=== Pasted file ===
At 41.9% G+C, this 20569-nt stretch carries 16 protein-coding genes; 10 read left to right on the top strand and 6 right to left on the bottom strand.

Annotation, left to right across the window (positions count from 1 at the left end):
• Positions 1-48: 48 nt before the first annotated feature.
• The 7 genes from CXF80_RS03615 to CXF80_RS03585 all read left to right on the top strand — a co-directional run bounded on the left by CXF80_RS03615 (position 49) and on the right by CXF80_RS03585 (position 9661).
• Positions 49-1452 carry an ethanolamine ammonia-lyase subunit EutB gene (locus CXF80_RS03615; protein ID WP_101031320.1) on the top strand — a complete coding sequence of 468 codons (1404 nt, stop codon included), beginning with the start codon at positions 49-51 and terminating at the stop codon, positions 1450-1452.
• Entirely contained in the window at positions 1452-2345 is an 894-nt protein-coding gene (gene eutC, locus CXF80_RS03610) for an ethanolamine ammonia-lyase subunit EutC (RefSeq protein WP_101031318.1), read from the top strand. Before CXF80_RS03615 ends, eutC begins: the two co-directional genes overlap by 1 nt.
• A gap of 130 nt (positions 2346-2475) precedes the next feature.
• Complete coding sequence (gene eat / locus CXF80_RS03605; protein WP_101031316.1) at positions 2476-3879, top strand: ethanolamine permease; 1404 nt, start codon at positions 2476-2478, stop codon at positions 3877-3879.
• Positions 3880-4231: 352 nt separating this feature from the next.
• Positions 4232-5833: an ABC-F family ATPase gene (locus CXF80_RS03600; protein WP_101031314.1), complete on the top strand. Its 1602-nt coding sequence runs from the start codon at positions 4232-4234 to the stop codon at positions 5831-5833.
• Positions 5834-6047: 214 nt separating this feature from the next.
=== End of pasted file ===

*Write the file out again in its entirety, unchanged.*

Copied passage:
At 41.9% G+C, this 20569-nt stretch carries 16 protein-coding genes; 10 read left to right on the top strand and 6 right to left on the bottom strand.

Annotation, left to right across the window (positions count from 1 at the left end):
• Positions 1-48: 48 nt before the first annotated feature.
• The 7 genes from CXF80_RS03615 to CXF80_RS03585 all read left to right on the top strand — a co-directional run bounded on the left by CXF80_RS03615 (position 49) and on the right by CXF80_RS03585 (position 9661).
• Positions 49-1452 carry an ethanolamine ammonia-lyase subunit EutB gene (locus CXF80_RS03615; protein ID WP_101031320.1) on the top strand — a complete coding sequence of 468 codons (1404 nt, stop codon included), beginning with the start codon at positions 49-51 and terminating at the stop codon, positions 1450-1452.
• Entirely contained in the window at positions 1452-2345 is an 894-nt protein-coding gene (gene eutC, locus CXF80_RS03610) for an ethanolamine ammonia-lyase subunit EutC (RefSeq protein WP_101031318.1), read from the top strand. Before CXF80_RS03615 ends, eutC begins: the two co-directional genes overlap by 1 nt.
• A gap of 130 nt (positions 2346-2475) precedes the next feature.
• Complete coding sequence (gene eat / locus CXF80_RS03605; protein WP_101031316.1) at positions 2476-3879, top strand: ethanolamine permease; 1404 nt, start codon at positions 2476-2478, stop codon at positions 3877-3879.
• Positions 3880-4231: 352 nt separating this feature from the next.
• Positions 4232-5833: an ABC-F family ATPase gene (locus CXF80_RS03600; protein WP_101031314.1), complete on the top strand. Its 1602-nt coding sequence runs from the start codon at positions 4232-4234 to the stop codon at positions 5831-5833.
• Positions 5834-6047: 214 nt separating this feature from the next.